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Semiconductors

Intel breaks ground on $20bn Arizona chip plants in battle with TSMC

U.S. fabs will add capacity in bid to lure customers from Taiwanese rival

Intel's Chandler, Arizona, campus will house a total of six fabs once the two new chip pants become fully operational in 2024. (Photo courtesy of Intel) 

PALO ALTO, U.S. -- Intel broke ground Friday on two chip plants in the U.S. state of Arizona as it steps up competition with Taiwan Semiconductor Manufacturing Co., the world's largest contract chipmaker, while Washington pushes for a stronger American semiconductor industry.

The new factories, to be named Fab 52 and Fab 62, will add to the U.S. chipmaker's existing facilities in its Chandler, Arizona, campus, which will house a total of six fabs.

The company will spend $20 billion, bringing its total investment in Arizona to more than $50 billion since it started manufacturing in the state 40 years ago, according to CEO Pat Gelsinger.

Intel's announcements came as the Biden administration looks to build up the domestic chip supply chain to counter China's own goal of semiconductor self-reliance. The global chip shortage plaguing automakers and electronics brands adds urgency to the effort.

"We face a global shortage that is causing chips to halt and slow the production of many other areas of the economy, and we are doing our part," Gelsinger said Friday. "Today's announcement is part of closing that gap."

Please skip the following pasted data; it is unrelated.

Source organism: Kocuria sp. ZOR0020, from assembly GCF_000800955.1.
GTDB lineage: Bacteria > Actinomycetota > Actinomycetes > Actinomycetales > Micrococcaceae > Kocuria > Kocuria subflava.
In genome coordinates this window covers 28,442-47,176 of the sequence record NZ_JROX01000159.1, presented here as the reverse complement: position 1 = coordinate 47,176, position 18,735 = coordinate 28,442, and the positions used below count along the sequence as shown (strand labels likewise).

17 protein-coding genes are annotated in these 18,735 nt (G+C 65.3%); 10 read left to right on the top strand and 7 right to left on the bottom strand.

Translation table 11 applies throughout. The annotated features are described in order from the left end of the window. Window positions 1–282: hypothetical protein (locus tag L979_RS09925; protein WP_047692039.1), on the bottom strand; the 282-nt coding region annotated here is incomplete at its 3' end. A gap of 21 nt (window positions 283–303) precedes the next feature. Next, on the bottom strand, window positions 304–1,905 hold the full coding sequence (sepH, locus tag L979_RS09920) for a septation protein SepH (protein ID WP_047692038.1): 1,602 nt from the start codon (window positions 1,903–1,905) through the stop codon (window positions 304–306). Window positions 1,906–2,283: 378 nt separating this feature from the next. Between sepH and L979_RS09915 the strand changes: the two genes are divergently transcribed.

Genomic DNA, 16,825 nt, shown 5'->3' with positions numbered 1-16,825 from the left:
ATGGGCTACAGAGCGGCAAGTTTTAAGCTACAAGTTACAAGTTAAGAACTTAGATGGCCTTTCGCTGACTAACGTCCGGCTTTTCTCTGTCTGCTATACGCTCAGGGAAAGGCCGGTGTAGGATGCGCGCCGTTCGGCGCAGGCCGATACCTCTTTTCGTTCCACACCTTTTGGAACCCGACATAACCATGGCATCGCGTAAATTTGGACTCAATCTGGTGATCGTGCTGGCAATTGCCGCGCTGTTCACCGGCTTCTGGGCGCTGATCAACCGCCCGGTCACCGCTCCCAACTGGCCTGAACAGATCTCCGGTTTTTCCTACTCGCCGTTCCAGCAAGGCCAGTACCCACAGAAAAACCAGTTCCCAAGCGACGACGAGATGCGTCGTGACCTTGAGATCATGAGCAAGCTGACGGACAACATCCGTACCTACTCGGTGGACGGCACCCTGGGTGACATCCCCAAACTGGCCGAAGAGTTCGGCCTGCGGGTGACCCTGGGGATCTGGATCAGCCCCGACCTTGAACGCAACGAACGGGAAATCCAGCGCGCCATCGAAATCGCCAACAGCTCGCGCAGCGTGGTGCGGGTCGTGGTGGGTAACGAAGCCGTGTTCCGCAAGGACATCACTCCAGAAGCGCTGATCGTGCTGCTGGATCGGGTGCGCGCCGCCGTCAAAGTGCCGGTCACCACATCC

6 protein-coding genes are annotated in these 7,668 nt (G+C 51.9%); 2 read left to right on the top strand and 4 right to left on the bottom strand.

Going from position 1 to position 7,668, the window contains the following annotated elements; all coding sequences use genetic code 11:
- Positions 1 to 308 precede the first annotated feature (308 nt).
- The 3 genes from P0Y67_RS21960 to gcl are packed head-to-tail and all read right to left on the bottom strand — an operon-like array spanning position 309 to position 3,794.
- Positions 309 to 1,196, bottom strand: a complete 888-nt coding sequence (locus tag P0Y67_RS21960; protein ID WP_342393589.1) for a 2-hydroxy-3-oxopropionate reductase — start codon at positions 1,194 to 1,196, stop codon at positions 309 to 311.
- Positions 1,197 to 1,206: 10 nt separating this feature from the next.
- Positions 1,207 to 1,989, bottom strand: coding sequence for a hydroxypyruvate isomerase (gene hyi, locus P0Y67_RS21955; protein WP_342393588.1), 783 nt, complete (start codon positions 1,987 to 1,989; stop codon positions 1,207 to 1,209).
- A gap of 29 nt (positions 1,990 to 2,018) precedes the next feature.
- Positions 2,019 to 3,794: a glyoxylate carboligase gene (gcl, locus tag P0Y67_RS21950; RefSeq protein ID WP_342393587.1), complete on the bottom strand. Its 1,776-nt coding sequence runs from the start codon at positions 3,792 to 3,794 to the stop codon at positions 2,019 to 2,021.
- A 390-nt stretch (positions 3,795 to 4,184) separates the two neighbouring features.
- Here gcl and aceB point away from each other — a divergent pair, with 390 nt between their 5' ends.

The groundbreaking ceremony was held a day after the Intel CEO attended a virtual White House meeting on the chip shortage, along with executives from TSMC, Samsung Electronics, Apple and several American automakers. The meeting followed the chip summit held at the White House in April, when President Joe Biden said the U.S. goal is to lead the world again in the semiconductor sector.

"As the only U.S.-based, leading-edge chipmaker, we are committed to building on this long-term investment and helping the United States regain semiconductor leadership," Gelsinger said.

The two new Arizona fabs, which are slated to become fully operational in 2024, will not only support manufacturing of Intel's in-house products but will also serve outside customers. The U.S. chipmaker's entry into the foundry business, where TSMC leads the market, marks a major strategic shift for a company that for decades has reserved most of its production capacity for its own use.

Intel's two new fabs in Arizona will compete directly with TSMC, which started construction of its $12 billion plant in the state in June. The Phoenix, Arizona, chipmaking plant will be TSMC's first factory in the U.S. in two decades.

Intel said this year that it will use the expanded manufacturing capacity in the U.S. to win over clients such as Apple and Qualcomm, two top TSMC customers.

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